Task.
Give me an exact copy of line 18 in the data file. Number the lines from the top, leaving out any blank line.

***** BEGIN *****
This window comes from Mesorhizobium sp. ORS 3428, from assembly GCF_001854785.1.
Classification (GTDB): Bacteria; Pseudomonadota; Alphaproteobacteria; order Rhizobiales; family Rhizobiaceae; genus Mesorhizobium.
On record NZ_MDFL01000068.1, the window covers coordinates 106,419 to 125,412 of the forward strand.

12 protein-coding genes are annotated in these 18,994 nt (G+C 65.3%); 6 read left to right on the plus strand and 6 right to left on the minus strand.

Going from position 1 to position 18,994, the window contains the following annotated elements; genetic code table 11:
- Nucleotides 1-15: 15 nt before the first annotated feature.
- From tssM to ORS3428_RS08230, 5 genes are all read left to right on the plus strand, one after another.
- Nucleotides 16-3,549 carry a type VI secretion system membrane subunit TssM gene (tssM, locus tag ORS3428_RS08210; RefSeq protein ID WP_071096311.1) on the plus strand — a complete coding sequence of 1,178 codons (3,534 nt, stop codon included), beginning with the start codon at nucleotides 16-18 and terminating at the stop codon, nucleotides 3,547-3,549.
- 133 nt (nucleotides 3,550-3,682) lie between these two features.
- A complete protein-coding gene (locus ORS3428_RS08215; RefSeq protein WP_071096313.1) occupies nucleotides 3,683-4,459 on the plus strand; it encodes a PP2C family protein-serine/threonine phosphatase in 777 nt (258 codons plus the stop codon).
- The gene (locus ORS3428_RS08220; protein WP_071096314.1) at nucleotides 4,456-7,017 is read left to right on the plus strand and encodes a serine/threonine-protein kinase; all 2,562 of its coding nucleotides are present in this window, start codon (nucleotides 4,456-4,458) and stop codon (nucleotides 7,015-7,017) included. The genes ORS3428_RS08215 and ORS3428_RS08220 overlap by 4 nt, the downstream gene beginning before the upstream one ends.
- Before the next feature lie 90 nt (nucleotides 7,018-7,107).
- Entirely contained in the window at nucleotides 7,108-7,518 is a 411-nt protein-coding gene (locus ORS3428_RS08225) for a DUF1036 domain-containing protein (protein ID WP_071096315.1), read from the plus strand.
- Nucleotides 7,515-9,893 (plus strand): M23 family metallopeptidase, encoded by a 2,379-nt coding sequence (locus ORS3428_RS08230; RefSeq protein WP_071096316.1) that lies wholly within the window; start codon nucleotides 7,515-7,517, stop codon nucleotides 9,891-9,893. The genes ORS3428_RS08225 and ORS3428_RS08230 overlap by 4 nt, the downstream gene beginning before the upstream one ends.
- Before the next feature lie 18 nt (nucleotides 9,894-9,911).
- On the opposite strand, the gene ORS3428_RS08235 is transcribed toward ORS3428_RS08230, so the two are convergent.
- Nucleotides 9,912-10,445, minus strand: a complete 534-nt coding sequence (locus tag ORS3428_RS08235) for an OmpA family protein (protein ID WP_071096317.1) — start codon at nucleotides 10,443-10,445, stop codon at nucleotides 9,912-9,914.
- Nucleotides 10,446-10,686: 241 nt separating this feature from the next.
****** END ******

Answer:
- Nucleotides 10,446-10,686: 241 nt separating this feature from the next.